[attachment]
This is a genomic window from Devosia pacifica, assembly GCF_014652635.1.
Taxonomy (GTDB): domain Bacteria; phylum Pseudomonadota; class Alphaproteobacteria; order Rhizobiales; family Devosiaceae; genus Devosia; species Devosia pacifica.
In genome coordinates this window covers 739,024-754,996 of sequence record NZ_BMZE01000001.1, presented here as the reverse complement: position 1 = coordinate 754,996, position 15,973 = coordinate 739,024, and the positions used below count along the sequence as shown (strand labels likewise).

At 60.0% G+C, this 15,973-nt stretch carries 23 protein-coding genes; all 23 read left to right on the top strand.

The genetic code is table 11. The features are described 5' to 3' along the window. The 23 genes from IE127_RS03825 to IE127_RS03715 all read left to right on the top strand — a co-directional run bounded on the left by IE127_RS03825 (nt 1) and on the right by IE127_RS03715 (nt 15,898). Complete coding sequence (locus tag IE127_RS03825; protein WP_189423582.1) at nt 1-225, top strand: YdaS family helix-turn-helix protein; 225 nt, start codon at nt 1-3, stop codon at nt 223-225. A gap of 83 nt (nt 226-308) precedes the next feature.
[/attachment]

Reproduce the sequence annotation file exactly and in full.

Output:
This is a genomic window from Devosia pacifica, assembly GCF_014652635.1.
Taxonomy (GTDB): domain Bacteria; phylum Pseudomonadota; class Alphaproteobacteria; order Rhizobiales; family Devosiaceae; genus Devosia; species Devosia pacifica.
In genome coordinates this window covers 739,024-754,996 of sequence record NZ_BMZE01000001.1, presented here as the reverse complement: position 1 = coordinate 754,996, position 15,973 = coordinate 739,024, and the positions used below count along the sequence as shown (strand labels likewise).

At 60.0% G+C, this 15,973-nt stretch carries 23 protein-coding genes; all 23 read left to right on the top strand.

The genetic code is table 11. The features are described 5' to 3' along the window. The 23 genes from IE127_RS03825 to IE127_RS03715 all read left to right on the top strand — a co-directional run bounded on the left by IE127_RS03825 (nt 1) and on the right by IE127_RS03715 (nt 15,898). Complete coding sequence (locus tag IE127_RS03825; protein WP_189423582.1) at nt 1-225, top strand: YdaS family helix-turn-helix protein; 225 nt, start codon at nt 1-3, stop codon at nt 223-225. A gap of 83 nt (nt 226-308) precedes the next feature.